Cape Town Legal Consultants understanding prescribed debt.

What Exactly Is Prescribed Debt?

What exactly is prescribed debt, and how does it work in South Africa in 2024? How do you know if your debt has been prescribed, and how long does it take? Does prescribed debt affect your credit score? Get the answers to all of these questions and more in this Cape Town Legal Consultants article about how prescribed debt works.

What Is Prescribed Debt?

In South Africa, prescribed or prescription debt refers to debt that creditors can’t harass or take legal action against you for because the time taken is too long to legally continue to enforce the debt. Note that the prescription does not write off debt, as it remains on your record for 2 years from the date of prescription, but it does take away creditors’ rights to take legal action against you to enforce the debt. 

What Is Prescription?

As stated in Prescription Act 68 of 1966, prescription means that a person becomes the owner of something by possessing it openly. After some time, that person becomes the owner of that thing by prescription. Hence, prescribed debt. Also, as written in the National Credit Act 34 of 2005 (NCA)

How Is Debt Prescribed?

Debt isn’t actively prescribed–it is more a passive consequence of inaction from debtors and creditors within a particular timeframe.

Let’s look at the process of how debt becomes prescribed.

  1. Debt accrues: an amount isn’t paid according to agreed-upon terms and due date.
  2. Period of non-acknowledgement from the side of the creditor: the specific timeframe and definition of creditor inaction isn’t explicitly outlined in any particular legislation, but rather established through a combination of provisions across Act 68 of 1966 and Act 34 of 2005. Section 12 (1) says that after a relevant period (usually 3 years or as stated in other legislation) has elapsed, debt is prescribed or as soon as the debt is due, as seen in (2) of the same section.
    The creditor has to not have taken any action to acknowledge the debt, such as initiating legal proceedings or payment demands. After inactivity during a prescribed period, the debt becomes legally unenforceable, as stated in Section 12B in the NCA Act 34 of 2005.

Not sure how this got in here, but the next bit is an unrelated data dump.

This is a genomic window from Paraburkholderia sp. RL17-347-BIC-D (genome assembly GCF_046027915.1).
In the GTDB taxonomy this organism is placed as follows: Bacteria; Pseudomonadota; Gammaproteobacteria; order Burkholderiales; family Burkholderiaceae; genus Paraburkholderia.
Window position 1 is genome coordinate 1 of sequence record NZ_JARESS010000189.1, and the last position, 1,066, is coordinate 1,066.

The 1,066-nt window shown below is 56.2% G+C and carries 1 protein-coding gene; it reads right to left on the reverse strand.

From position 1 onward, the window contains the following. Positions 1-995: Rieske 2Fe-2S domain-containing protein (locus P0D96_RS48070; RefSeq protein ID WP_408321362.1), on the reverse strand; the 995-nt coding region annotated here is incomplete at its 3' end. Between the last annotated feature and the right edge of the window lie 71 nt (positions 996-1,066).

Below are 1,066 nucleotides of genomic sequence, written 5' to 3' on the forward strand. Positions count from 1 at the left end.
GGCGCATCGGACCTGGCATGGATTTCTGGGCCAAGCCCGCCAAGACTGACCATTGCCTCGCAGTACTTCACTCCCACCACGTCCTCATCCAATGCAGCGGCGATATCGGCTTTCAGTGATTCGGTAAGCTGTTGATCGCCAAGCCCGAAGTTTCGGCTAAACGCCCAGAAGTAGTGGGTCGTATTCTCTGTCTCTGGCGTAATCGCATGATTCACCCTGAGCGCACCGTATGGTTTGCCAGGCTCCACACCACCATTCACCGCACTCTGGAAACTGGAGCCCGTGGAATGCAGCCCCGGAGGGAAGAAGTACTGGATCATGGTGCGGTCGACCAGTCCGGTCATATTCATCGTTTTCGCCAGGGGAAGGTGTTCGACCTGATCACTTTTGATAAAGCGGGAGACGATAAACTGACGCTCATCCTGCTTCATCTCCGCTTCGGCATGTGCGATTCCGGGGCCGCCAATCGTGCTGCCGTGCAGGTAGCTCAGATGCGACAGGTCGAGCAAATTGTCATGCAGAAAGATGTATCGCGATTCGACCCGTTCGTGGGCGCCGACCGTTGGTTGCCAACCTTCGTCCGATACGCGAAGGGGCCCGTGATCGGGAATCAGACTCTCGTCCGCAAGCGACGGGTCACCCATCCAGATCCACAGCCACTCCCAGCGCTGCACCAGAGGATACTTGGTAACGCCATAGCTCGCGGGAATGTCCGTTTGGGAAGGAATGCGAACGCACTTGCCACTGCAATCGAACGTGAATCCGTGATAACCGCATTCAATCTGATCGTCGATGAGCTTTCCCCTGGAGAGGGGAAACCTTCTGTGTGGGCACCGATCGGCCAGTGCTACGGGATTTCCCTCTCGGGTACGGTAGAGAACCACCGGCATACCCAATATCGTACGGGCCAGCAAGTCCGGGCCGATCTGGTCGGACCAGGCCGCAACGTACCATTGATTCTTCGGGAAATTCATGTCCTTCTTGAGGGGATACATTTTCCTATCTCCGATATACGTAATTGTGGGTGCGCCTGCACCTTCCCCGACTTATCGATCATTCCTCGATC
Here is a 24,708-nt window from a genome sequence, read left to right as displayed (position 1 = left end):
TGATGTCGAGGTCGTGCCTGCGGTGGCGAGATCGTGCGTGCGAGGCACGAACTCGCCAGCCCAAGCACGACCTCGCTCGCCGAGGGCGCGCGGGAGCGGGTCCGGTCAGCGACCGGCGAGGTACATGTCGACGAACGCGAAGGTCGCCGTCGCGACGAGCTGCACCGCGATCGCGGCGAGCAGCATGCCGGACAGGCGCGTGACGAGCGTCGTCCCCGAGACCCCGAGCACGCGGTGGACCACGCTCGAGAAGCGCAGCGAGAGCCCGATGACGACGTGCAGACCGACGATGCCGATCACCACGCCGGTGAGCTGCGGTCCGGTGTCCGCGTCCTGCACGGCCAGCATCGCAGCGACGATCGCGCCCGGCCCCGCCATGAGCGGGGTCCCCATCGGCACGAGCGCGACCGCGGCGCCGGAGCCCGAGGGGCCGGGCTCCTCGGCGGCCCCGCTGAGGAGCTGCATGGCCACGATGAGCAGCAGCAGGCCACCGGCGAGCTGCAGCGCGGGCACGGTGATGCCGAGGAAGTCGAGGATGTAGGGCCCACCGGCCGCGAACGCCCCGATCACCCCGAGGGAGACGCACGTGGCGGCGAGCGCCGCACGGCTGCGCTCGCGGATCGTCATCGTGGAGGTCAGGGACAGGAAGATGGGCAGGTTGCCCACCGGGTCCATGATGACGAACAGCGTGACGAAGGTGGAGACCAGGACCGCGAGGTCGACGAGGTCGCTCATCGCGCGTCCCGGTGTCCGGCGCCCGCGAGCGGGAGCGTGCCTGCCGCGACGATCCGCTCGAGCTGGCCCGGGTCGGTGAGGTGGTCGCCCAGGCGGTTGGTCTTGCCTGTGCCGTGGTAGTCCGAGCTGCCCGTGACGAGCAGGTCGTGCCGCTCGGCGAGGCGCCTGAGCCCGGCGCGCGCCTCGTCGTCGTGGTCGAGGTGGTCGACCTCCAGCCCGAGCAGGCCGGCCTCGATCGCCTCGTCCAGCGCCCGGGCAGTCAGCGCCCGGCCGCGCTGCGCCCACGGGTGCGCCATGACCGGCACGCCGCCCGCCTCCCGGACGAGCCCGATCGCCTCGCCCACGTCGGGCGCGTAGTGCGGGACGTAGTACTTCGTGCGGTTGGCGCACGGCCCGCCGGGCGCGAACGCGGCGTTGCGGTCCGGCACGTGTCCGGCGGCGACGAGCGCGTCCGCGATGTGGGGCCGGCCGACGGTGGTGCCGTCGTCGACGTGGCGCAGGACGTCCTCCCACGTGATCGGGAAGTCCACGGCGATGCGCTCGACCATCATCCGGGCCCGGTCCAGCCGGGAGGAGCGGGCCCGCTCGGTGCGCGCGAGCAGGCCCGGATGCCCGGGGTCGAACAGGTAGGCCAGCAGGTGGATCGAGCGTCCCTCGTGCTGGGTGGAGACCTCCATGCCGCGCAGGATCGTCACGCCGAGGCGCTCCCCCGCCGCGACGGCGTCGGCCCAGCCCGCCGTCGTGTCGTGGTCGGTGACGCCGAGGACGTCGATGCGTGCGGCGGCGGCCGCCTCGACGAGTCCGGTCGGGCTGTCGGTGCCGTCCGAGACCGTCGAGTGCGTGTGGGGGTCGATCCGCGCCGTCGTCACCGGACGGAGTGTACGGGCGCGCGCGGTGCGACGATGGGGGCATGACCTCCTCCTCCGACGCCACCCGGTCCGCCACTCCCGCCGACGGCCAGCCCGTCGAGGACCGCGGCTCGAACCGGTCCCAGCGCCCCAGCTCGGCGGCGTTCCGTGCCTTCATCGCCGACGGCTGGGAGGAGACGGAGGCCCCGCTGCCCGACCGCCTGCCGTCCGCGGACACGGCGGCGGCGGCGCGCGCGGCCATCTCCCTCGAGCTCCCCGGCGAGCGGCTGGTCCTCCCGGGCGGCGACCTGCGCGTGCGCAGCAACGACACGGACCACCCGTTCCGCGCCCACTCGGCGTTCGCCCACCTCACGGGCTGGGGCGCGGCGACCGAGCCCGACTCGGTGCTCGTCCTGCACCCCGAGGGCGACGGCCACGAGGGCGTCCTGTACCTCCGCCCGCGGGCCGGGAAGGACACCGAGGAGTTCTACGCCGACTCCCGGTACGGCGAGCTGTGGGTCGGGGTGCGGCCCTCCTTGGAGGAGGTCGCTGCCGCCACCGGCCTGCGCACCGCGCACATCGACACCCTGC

3. Debtor raises the issue of prescription: Act 68 of 2005 reads that a court will not raise the issue of prescription without the debtor pleading prescription as a defence against a creditor’s claim.
  4. The prescription effect takes place: After a specified time has elapsed, the debt becomes unenforceable by the creditor.

Prescribed debt is debtyou and a creditor haven't discussed for a certain time.
How Much Time Has To Pass Before Debt Is Prescribed?

Usually, about 3 years. However, there are a few exceptions, including:

  • Debts arising from the court have longer periods.
  • Mortgage payments have prescription payment periods, of up to 30 years.
  • You can interrupt the inactivity period by making a debt payment to the creditor, acknowledging the debt in writing, or entering into a new agreement with the creditor. This adds another 3 years to the clock.

Does Prescribed Debt Affect Your Credit Score?

Prescribed debt remains on your credit score for two years after its prescription, after which it is removed from your credit score to ensure fairness and accuracy. This has a much better impact on your credit score than non-prescribed debt. Also, consider that the older the prescribed debt becomes, the less prominent it stands on your credit record, however, lenders may still take this debt into account, despite it being legally unenforceable, according to the Consumer Protection Act.

If you would like to dispute prescribed debt, or if your debt has been prescribed against your will, don’t hesitate to get in touch with our Cape Town Legal Consultants now for an industry-leading legal council.